Two Powerful Refreshers on the Diagnosis and Monitoring of Rheumatoid Arthritis

Besides heralding the start of warmer weather for many of us, May is a month with a different purpose—Arthritis Awareness.

Arthritis comes in many forms. Nearly 53 million adults are affected by arthritis, and that number is expected to grow to 67 million by 2030. According to arthritis.org, people with osteoarthritis and rheumatoid arthritis miss a combined 172 million workdays per year (Arthritis Foundation, 2016).

One of the most serious forms of arthritis is rheumatoid arthritis (RA). It is an autoimmune disease that causes the body’s immune system to attack the joints. This causes layers of cartilage between the joints to diminish, making any movement very painful and inflammatory. If the disease is not identified and treated early, it can cause irreversible damage, including joint deformity. RA is even more serious than that because although it causes extreme pain in joints, it can also affect the cardiovascular and respiratory systems (Arthritis Foundation, 2016).

By ensuring you have the right study for the most proper and complete diagnosis, you can help ease current pain, and prevent future problems of a more serious nature.

The Right Modality

Specific imaging is a good tool in proper and complete diagnosis of RA. Use MRI instead of traditional radiography (x-ray) to identify the disease and its trajectory in a patient initially. This is because MRI can show subtleties that a typical x-ray cannot. It can identify earlier stages of RA in greater detail than traditional radiography.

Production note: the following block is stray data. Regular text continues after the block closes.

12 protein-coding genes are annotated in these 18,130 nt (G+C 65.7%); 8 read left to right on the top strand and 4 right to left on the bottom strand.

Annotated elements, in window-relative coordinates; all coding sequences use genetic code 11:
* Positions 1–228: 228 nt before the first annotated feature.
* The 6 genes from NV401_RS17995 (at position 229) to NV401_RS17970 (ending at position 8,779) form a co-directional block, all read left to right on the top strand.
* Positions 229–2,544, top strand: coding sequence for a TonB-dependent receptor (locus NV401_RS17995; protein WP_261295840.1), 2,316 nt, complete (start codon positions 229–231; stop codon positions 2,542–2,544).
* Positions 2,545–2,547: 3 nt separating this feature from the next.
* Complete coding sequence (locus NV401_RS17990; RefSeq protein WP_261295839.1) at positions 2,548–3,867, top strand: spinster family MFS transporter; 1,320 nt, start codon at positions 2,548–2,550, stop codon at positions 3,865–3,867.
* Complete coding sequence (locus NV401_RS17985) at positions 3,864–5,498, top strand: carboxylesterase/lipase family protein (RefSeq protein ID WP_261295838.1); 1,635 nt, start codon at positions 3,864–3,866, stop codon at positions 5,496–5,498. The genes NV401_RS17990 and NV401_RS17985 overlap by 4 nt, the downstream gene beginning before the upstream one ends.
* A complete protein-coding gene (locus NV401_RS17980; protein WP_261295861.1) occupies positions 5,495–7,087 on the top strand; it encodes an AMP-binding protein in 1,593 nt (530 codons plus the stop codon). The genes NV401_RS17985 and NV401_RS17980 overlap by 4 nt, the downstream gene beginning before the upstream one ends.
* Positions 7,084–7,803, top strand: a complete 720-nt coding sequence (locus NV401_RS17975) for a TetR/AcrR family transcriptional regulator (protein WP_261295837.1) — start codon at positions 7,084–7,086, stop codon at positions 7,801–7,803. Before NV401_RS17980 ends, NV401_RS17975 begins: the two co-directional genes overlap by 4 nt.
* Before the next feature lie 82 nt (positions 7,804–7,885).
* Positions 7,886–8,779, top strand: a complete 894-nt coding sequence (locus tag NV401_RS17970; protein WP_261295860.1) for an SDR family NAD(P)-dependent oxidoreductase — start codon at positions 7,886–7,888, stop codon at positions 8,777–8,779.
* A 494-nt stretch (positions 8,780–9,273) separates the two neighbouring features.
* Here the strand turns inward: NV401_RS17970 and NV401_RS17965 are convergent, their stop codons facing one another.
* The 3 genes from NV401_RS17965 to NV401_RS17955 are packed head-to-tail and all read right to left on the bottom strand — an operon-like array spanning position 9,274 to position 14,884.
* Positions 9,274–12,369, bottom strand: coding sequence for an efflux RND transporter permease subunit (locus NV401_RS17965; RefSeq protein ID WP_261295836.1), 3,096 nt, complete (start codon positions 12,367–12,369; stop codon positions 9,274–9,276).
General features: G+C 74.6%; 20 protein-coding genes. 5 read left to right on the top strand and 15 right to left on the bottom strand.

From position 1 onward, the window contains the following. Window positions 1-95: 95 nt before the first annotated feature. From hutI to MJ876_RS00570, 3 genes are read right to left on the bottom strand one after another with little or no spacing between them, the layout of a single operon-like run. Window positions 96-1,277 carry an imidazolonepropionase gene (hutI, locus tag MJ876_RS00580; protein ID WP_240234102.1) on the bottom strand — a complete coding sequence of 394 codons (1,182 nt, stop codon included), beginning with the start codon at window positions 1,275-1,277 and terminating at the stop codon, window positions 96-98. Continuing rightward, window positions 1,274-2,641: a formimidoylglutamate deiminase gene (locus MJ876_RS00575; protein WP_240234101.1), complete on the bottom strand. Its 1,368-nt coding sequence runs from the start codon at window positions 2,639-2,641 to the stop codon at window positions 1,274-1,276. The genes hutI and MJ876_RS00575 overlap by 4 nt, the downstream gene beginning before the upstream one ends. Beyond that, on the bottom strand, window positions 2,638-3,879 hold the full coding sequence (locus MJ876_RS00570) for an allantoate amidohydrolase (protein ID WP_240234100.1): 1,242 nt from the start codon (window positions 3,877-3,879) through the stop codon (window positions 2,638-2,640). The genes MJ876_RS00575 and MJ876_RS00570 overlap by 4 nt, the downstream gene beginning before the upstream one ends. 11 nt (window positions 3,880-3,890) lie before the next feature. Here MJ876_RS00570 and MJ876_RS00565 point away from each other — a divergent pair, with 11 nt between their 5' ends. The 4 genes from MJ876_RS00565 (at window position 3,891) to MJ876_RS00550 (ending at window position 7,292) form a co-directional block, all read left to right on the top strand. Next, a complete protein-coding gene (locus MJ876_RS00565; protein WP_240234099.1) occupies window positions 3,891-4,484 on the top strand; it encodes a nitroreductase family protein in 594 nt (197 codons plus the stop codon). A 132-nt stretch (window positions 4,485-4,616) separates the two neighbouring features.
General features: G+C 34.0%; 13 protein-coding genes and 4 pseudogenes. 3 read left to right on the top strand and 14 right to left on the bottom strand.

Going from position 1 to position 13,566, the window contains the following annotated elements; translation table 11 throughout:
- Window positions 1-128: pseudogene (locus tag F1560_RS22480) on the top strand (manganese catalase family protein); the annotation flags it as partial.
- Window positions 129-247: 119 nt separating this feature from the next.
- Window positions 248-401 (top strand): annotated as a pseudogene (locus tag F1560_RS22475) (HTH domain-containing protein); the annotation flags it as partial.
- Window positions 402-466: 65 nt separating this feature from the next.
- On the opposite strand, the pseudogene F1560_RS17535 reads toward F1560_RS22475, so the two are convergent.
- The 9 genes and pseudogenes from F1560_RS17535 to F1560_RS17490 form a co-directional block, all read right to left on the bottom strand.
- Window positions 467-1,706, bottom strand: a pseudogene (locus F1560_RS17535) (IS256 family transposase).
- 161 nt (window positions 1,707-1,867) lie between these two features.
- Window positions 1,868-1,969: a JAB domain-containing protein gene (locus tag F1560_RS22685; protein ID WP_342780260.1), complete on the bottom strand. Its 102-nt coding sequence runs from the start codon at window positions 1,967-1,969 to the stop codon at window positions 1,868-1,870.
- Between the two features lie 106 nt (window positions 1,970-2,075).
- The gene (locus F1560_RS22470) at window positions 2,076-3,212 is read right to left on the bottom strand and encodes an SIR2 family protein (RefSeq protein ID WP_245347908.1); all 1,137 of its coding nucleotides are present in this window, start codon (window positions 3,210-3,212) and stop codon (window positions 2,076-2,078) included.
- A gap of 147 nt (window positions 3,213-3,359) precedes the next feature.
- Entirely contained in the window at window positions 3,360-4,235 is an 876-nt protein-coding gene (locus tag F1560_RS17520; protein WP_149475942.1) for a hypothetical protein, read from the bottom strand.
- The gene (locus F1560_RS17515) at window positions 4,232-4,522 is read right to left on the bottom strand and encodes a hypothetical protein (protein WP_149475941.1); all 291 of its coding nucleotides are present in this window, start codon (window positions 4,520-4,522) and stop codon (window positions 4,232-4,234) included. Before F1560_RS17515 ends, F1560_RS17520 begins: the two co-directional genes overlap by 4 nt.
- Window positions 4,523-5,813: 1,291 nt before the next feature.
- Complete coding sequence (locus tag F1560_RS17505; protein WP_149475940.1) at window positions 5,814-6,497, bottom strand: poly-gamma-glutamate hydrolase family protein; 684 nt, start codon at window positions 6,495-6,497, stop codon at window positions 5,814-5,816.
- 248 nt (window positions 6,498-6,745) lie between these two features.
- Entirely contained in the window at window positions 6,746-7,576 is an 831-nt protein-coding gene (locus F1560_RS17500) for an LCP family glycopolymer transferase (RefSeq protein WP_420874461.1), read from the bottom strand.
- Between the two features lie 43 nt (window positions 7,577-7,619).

Ultrasound is often most effective in follow-up exams, as it can help detect fine synovial changes and help keep track of the disease’s progression.

MRI is a more sensitive, soft-tissue imaging modality (RSNA, 2010). Despite being more time-consuming and expensive than some other modalities, it is very important for early detection. On the radiologist’s side, this means before any truly destructive changes occur.

Taking this a step further, imaging professionals can use multiplanar and other orthopedic tools to further identify and diagnose.

The Right Tools

It is one thing to properly identify RA, it is another to monitor it over time.

A good enterprise imaging system will provide you with a suite of orthopedic tools that enable you to track progression and small differences between imaging studies. For example, NovaPACS includes multiplanar imaging, which is very useful in diagnosing and monitoring the onset of RA.

According to the Radiological Society of North America, “axial and sagittal imaging should be performed on the basis of coronal images to correctly define pathologic changes.” The multiplanar approach is especially useful in distinguishing between erosions and pre-erosive changes.

What Else Can You Do?

There are many ways to show your support for those in the fight against arthritis, and for you to support it yourself. Visit www.arthritis.org/advocate/ for a list of basic ways you (and your facility) to participate in Arthritis Awareness. If you want to help inform your patients, you could assemble a blog post or article similar to this one from Northwestern Medical Imaging.

Posted in Blog, General, Orthopaedics, Radiology Software, Tips & Trainings

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